Category: Drinking Water & Wastewater (page 1 of 46)

Four Considerations Before Investing in Advanced Metering Infrastructure

Keondra Jenkins was a fellow in the 2019 Leaders in Environment and Finance (LEAF) program. As part of the LEAF Fellowship, Keondra worked with Orange Water and Sewer Authority (OWASA) over the summer of 2019. Keondra graduated in December 2019 from UNC with a degree in Environmental Studies.

What is AMI?

Advanced metering infrastructure (AMI) is a technology that allows for automated, two-way communication between a water meter and your utility company. AMI provides real-time data about water consumption daily or upon request, using a fixed communication network to send and receive signals from meters remotely. Implementing AMI can improve a utility’s ability to detect leaks, bill more accurately, and engage with customers. When undertaking an AMI project, there are many factors to consider. Here we will discuss strategies to pay for the project, select a vendor, implement the new infrastructure, and consider data management options. Continue reading

Operating at a Deficit: Solutions to a Water and Wastewater Operator Shortage

Daniel Willems is a fellow in the 2019 Leaders in Environment and Finance (LEAF) program. As part of the LEAF Fellowship, Daniel worked with Envirolink over the summer of 2019. Daniel is a second year Masters candidate in the Department of City and Regional Planning at UNC. He currently works at the EFC as a Research Assistant on a water and wastewater regionalization project.

Across the country, communities are dealing with a shortage of water and wastewater treatment plant operators. This shortage –  largely due to retirements occurring in an aging workforce – is leaving many municipalities in need of immediate replacements or short-term transition plans.  Without qualified individuals to ensure state and federal standards are met for our drinking water and our wastewater, communities run the risk of failing to provide an essential public health service to their residents and local businesses.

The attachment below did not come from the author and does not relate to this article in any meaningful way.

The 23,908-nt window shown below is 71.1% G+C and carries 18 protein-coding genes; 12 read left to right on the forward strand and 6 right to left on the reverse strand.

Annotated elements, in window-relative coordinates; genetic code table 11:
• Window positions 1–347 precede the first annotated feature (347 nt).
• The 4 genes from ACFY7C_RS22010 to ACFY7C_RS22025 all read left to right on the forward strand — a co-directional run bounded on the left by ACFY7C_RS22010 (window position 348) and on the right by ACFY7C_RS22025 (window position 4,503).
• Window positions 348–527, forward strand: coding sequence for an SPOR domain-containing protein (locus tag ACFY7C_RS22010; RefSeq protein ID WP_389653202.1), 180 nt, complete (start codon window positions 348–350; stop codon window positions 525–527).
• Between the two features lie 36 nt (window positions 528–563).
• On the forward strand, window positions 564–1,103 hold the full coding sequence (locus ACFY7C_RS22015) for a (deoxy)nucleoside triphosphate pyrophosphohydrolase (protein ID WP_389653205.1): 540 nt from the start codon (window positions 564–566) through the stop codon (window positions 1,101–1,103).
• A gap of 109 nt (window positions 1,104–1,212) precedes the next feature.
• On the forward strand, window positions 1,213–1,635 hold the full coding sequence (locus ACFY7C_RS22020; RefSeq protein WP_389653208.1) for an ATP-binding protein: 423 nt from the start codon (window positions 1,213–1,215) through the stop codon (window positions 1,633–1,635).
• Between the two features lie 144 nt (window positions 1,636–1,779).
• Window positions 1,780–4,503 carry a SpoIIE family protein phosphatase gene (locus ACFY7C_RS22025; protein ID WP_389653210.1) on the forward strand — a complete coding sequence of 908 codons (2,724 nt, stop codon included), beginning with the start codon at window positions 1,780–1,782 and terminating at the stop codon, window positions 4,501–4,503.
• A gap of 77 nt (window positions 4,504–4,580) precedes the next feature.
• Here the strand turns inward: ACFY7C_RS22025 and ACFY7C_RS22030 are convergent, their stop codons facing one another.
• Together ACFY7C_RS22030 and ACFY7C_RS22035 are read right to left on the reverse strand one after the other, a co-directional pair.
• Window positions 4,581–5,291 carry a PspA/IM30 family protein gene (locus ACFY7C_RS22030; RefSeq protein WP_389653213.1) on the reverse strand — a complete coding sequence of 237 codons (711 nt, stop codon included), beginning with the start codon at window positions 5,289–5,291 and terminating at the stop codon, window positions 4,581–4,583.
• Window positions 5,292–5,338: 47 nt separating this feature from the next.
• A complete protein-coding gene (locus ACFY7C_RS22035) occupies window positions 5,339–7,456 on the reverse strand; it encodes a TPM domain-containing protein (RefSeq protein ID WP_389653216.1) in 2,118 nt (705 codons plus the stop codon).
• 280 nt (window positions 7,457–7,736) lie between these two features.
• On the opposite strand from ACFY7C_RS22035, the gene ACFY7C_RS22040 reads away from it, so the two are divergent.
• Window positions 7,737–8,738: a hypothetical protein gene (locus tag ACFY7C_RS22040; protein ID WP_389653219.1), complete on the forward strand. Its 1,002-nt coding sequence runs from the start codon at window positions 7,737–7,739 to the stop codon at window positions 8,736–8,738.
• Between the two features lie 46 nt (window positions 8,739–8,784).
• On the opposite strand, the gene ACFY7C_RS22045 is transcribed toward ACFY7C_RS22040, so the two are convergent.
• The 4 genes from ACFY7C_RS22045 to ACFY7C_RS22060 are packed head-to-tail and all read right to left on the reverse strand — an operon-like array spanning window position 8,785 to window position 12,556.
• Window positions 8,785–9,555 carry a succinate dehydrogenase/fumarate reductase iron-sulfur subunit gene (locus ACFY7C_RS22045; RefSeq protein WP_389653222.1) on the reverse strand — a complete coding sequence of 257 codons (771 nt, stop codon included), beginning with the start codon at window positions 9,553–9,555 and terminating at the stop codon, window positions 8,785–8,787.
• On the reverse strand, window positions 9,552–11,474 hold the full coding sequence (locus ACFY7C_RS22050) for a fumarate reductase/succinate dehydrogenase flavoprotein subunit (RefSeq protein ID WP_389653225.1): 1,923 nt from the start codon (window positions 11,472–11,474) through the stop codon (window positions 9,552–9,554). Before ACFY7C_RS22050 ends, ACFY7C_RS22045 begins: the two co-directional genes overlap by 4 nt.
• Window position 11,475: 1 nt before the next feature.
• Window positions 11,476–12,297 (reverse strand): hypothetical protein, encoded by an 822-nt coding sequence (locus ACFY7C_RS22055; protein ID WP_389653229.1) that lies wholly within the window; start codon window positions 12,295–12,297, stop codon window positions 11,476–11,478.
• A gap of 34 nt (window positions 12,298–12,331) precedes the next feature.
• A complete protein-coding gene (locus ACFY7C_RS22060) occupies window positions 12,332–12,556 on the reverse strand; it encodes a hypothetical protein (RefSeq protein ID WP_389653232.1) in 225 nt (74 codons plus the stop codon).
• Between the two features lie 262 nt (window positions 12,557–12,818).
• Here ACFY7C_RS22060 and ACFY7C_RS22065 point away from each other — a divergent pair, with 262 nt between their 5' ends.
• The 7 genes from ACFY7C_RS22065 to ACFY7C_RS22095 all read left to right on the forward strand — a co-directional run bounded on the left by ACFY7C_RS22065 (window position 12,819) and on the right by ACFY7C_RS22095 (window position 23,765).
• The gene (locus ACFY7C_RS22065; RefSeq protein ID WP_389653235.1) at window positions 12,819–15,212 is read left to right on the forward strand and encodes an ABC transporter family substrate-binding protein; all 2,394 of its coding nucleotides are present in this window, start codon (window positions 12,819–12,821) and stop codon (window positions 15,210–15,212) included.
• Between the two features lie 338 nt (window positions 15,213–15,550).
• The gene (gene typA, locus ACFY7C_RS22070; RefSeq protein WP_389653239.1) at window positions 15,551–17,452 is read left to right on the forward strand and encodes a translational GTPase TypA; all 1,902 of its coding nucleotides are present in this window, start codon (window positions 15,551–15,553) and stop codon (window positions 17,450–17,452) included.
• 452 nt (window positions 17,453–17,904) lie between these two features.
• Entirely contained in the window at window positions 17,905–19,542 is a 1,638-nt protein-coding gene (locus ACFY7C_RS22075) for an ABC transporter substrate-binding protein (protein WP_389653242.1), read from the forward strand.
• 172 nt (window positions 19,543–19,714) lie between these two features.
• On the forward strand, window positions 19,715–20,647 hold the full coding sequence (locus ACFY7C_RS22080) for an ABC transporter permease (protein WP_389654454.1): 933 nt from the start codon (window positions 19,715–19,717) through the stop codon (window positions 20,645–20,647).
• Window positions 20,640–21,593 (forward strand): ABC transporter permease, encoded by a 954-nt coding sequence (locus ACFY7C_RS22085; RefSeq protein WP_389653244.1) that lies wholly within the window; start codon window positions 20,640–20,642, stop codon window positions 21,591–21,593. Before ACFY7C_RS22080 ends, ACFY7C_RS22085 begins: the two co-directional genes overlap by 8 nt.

Small, rural towns are particularly at risk.  Many of these municipalities rely on operators to be far more than just operators. Small water system operators are often the system record keepers and have extensive system knowledge that may not be written or stored anywhere but in their own minds.  A sudden retirement, illness, or extended leave has the potential to significantly impair system operations.

I learned about the importance of skilled operators and the issues that may arise when they are not present this summer as an EFC Leaders in Environment and Finance (LEAF) Fellow at Envirolink, a private utility management company.  Envirolink operates under a managerial capacity sharing model, which is a public-private regionalization solution. Below are three possible solutions I evaluated to forestall and alleviate the consequences of an impending operator shortage. Continue reading

Imagine a Day Without Water